Dokic: “I definitely don’t think Svitolina deserves criticism”

Published by Matt Trollope

Elina Svitolina in aciton at the WTA Finals in Singapore, where she won the title (Getty Images)
After winning her biggest career title at the recent WTA Finals, Elina Svitolina’s next goal is a maiden Grand Slam trophy. Former world No.4 Jelena Dokic believes it’s only a matter of time until she breaks through.

Elina Svitolina is too talented a player not to experience Grand Slam success.

That’s the view of former Australian player Jelena Dokic, who spoke to Tennismash about the Ukrainian’s prospects of breaking through to win one of the game’s biggest titles.

Svitolina finished the 2018 season at world No.4 after a remarkable run at the WTA Finals in Singapore, where she went undefeated to capture the biggest title of her career.

Dokic believes it could act as a springboard to greater heights in the next year or two.

“I love the way that she plays, and the way she defends, the way she moves. She never really gives up, and I love that about her,” Dokic said.

“I commentated a couple of her matches at this year’s Australian Open and even with a weaker serve, she finds ways to win. She’s always there, she’s never gonna give up until the last point.

“She’s brought a bit of variety to her game, as well. She’s coming to the net, there’s a lot of different things she can do out there on the court. Even though she’s done that in the past, I think she’s stepped it up a notch. I also do think she’s moving very well and she’s very fit.”

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Svitolina’s fitness was the topic of much discussion in the second half of 2018, a period which, until Singapore, the Ukrainian perhaps would have preferred to forget.

She was one of the best-performed players in the first half of the year, scooping Premier-level WTA titles in Brisbane, Dubai and Rome. But then came a slump, accompanied by significant weight-loss, which was noted by many and criticised by more.

In fact, being on the receiving end of criticism – especially on social media – was something of a theme in 2018 for the Ukrainian, and she was keenly aware of it, as she admitted in Singapore.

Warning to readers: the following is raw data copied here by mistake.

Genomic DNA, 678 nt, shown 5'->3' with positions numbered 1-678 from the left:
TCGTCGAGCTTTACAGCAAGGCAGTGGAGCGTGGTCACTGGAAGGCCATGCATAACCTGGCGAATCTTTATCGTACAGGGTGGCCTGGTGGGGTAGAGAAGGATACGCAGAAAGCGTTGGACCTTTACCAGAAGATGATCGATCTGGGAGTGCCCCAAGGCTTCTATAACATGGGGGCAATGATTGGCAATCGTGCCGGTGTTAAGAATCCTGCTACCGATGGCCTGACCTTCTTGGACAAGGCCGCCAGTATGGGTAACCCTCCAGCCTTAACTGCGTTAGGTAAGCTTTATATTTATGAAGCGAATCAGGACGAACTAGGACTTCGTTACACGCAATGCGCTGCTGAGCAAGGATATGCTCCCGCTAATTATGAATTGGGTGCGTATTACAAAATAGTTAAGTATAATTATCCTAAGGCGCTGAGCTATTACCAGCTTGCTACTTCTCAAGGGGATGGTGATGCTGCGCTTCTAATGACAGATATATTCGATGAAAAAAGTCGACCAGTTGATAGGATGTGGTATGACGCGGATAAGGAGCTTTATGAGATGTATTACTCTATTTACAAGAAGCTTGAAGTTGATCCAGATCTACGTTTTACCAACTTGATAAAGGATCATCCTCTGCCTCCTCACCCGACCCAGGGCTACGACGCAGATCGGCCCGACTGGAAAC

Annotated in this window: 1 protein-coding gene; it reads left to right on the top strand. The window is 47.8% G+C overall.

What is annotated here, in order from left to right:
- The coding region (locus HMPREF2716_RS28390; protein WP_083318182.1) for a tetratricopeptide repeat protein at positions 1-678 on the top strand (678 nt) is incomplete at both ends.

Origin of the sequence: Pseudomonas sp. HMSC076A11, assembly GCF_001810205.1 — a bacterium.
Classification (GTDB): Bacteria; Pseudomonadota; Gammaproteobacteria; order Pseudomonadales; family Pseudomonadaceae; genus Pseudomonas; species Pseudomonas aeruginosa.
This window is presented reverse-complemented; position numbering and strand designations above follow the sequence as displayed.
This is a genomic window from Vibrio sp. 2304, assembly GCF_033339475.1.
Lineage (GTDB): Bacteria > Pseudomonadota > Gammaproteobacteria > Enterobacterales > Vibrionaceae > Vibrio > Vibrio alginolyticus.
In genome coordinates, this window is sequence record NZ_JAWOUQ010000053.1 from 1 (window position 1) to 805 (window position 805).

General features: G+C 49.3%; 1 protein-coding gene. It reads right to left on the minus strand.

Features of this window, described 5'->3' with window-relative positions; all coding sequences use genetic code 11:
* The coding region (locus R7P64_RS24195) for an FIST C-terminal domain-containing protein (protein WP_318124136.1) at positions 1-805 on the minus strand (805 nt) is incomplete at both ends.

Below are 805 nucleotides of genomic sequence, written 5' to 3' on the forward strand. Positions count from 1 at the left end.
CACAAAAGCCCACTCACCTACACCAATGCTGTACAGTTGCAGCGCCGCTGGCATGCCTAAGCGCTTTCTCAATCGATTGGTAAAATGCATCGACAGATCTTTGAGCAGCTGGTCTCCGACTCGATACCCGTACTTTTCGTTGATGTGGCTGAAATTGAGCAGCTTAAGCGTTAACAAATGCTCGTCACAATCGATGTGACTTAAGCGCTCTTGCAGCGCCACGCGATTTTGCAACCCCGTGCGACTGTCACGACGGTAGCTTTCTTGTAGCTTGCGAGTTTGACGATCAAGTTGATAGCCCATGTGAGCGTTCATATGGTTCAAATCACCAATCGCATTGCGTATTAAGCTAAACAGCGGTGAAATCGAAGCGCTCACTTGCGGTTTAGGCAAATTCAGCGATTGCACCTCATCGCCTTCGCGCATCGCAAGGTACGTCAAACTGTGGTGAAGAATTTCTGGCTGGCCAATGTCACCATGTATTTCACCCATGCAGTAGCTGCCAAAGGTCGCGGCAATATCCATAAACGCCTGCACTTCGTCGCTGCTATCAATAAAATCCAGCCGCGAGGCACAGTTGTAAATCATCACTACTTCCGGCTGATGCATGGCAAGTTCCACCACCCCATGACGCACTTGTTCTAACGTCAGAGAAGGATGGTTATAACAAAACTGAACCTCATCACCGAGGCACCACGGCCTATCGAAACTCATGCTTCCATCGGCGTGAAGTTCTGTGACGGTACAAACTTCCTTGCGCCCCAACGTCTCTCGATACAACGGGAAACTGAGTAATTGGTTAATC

In addition to her physique, her form slump was scrutinised – especially when she blew a 6-0 4-1 lead in the first round of the China Open to Aleksandra Krunic – as was her continued inability to translate her early-season WTA success to the Grand Slam stage.

Svitolina is 9-0 in her past nine WTA finals and in the past two years is 20-8 against top 10 opponents. Yet she was unable to get past the quarterfinals at any major in 2018, and fell in the first round at Wimbledon and third round at Roland Garros. Three of her four Grand Slam losses came against players ranked outside the top 30.

You could see by her body language and crowd interaction how motivated she was on court at the WTA Finals; perhaps there was an added incentive to silence her critics.

“She’s quite feisty. I actually played her when she came out of juniors the very first time. She was always like that – she was very fiery on the court and I think that’s great. She’s a fighter,” Dokic observed.

“Maybe it’s good that she uses that (negative comments) as a bit of fuel to try and prove people wrong. It shows mental strength.

“If we’re putting this much pressure on someone who’s No.4 in the world, and the only thing she hasn’t done is win a Grand Slam, to be honest with you, it’s not really fair.

“She’s a consistent player. You’ve got some players who were top five last year and this year they’re not even in the top 10. So I definitely don’t think Svitolina deserves the criticism.”

Dokic concedes that some of Svitolina’s struggles at Grand Slam tournaments are mental.

But she also points out that the 24-year-old, like fellow counterpunchers Simona Halep, Caroline Wozniacki and Angelique Kerber, is occasionally prone to being blown off the court by more powerful opponents, without necessarily doing too much wrong on court herself.

Dokic says it is only a matter of time before Svitolina becomes the latest top player in the women’s game to hoist Grand Slam silverware.

“She’s still in a way, in my opinion, developing,” Dokic said.

“I always feel like the players that have weapons are always going to have an advantage … when you’ve got to back up (at majors) over two weeks of tennis and win seven matches, it can get really hard both physically and mentally. And she was at a bit of a disadvantage there (with her serve).

“I think it’s just a matter of that right moment, similar a little bit to Halep. She played three or four Grand Slam finals before she won one. And don’t forget – Wozniacki won the Australian Open this year for her first Grand Slam after literally trying to win it for 10 years.

“So I think for Svitolina the biggest focus should be those Grand Slams and really trying to regularly make it into that second week. Getting to the quarterfinals, semifinals, and giving herself a chance to get through.”

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